"We're happy to be playing and seeing each other, the audience, and to be back in the live music scene," Cline told The Pantagraph in an interview Friday afternoon. "It's marvelous, of course, the only negative is that it's like walking on eggshells with the pandemic."
Wilco will headline the Black Dirt Music Festival this weekend as part of the historic Castle Theatre's 10th anniversary.
Wilco will be joined by special guests Backyard Tire Fire, Chicago Farmer & The Field Notes and Althea Grace. The Castle's doors open at 4 p.m. Saturday and the show begins at 5 p.m. in front of the theater on Washington Street in downtown Bloomington.
The festival will be Wilco's first show on their micro-run tour. The band was supposed to play the festival in 2020, but the event was postponed due to COVID.
The band previously played in the Bloomington area more than 25 years ago, when they were first starting out. Cline also used to play in a band with a friend from Bloomington over 30 years ago, which is when he first became familiar with the area.
"I always look forward to playing and making music happen," Cline said. "I just don't want people to feel like they're at risk going to see live music. We used to be able to say, 'See you at the after show,' but we can't do that anymore."
Wilco released their 11th studio album, "Ode To Joy," in 2019, and will be playing pieces from that album. Fans can also expect to hear their regular, more well-known songs at Saturday's show. That includes songs like "Shot in the Arm," which Cline now declares as their "vaccination anthem."
"We don't really have 'hits,' so we don't have to worry about that, but we want to keep everyone moving, keep it rocking and play what people want to hear," Cline said.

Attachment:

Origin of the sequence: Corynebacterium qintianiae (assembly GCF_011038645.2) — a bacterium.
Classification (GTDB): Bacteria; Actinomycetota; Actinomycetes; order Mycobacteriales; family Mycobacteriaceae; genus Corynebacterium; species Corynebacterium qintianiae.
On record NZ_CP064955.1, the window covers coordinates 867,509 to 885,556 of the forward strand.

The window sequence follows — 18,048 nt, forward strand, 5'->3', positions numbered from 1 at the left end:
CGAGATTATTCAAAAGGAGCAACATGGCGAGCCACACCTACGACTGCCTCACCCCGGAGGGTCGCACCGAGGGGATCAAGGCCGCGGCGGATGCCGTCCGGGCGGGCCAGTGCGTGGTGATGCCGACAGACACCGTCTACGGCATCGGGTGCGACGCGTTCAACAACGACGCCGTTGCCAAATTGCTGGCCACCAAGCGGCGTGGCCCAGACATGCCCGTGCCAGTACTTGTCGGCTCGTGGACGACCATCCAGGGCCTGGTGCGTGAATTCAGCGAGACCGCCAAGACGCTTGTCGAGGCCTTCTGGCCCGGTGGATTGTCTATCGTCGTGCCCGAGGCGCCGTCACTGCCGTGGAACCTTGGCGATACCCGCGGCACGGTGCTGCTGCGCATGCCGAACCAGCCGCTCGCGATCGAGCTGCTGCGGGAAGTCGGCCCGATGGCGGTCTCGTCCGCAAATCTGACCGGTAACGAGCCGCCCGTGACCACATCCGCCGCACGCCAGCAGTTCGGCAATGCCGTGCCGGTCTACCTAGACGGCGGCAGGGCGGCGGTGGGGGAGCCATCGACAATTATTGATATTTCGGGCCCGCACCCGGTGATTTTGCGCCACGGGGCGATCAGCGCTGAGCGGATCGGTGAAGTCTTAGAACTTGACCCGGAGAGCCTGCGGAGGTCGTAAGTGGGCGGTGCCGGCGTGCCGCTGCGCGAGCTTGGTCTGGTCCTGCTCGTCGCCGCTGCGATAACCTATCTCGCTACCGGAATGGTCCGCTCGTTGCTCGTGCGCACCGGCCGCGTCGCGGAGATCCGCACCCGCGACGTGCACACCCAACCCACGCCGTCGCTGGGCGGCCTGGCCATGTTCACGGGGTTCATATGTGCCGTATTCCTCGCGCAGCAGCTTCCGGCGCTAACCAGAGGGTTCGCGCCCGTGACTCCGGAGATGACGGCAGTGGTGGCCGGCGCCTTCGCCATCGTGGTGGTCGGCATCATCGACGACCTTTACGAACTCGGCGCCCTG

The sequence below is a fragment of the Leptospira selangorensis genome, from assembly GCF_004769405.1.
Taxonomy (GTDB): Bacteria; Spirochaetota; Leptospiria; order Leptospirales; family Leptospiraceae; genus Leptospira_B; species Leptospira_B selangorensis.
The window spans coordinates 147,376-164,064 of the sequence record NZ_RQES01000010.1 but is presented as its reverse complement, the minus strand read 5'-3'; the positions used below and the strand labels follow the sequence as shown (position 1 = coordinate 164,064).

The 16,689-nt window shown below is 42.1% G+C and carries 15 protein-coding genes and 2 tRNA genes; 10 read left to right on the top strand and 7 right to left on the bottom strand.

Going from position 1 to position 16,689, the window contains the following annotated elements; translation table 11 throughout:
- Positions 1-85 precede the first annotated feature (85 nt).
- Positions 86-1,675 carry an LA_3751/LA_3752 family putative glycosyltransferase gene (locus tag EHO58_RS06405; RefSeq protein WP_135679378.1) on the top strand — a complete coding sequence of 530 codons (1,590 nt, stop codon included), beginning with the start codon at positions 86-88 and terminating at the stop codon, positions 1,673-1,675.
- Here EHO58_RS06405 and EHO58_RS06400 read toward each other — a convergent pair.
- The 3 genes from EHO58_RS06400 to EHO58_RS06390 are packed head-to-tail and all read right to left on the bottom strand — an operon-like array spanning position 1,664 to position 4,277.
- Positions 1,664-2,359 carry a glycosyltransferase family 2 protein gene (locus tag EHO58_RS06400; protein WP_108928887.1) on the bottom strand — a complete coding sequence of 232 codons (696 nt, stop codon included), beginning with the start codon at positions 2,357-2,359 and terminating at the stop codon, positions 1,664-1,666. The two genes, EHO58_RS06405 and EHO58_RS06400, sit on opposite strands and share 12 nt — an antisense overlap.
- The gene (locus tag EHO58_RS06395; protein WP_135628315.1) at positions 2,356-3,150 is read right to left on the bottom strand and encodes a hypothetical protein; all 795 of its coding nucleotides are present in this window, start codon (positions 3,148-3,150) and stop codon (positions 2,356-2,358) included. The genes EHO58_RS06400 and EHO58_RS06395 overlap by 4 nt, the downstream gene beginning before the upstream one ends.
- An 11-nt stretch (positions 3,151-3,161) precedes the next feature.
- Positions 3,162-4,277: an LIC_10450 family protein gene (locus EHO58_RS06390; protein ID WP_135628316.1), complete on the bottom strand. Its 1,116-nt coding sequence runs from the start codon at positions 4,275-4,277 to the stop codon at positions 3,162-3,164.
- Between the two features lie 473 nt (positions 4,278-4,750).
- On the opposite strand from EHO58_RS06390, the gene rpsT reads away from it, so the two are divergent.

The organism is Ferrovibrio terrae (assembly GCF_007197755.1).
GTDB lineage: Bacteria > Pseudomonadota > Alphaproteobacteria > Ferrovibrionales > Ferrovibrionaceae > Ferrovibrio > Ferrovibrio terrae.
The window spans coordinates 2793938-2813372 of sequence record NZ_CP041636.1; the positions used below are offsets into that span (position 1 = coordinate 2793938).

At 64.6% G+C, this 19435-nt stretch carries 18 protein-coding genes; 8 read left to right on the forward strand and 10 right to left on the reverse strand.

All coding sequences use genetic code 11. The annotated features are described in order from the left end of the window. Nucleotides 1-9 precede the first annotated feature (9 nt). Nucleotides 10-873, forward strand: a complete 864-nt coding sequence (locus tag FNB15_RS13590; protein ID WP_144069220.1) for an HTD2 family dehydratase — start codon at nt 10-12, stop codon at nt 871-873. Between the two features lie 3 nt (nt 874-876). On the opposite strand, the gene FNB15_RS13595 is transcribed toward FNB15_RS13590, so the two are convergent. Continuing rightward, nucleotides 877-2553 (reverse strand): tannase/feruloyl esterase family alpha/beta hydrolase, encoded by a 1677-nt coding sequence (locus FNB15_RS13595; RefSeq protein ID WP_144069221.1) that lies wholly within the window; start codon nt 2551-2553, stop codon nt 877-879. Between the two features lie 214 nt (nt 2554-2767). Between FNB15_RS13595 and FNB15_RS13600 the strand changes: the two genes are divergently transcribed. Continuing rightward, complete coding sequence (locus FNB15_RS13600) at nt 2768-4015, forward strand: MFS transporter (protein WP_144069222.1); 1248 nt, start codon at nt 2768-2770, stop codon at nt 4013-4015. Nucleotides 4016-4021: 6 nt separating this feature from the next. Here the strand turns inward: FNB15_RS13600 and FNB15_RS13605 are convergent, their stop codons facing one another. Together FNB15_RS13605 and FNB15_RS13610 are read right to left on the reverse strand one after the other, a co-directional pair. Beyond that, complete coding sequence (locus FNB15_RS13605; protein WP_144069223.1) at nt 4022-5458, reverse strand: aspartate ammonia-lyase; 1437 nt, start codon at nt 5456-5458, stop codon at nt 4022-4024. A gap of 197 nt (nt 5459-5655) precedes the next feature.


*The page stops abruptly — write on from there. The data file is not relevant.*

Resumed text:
The band has been working on new music, which isn't necessarily "in live shape," Cine said, but he promised it will be coming in the future.
The festival takes place on the 20th anniversary of Sept. 11, 2001. Cline recalled being on his way to Belgium that morning. He had sprained his ankle badly and was sitting in a hotel with his leg up watching the World Trade Center be destroyed on the news. He played in New York just a few days later and could still smell the burning in the air.
"Playing on the anniversary of 9/11 is just more of a way to memorialize those first responders who lost their lives; it's important to remember them," Cline said.
Cline said the band truly gets along and loves working together. They're looking forward to the show and their micro-run, watching bad movies and eating pizza together afterward.
"For the entire band, it's a privilege to be coming to this town, or any town, to play music for people, and that people still care about live music," Cline said. "We don't take that for granted."
Advance tickets for the festival are available for $55 at thecastletheatre.com. Tickets will also be available for $58 at the door the night of the show.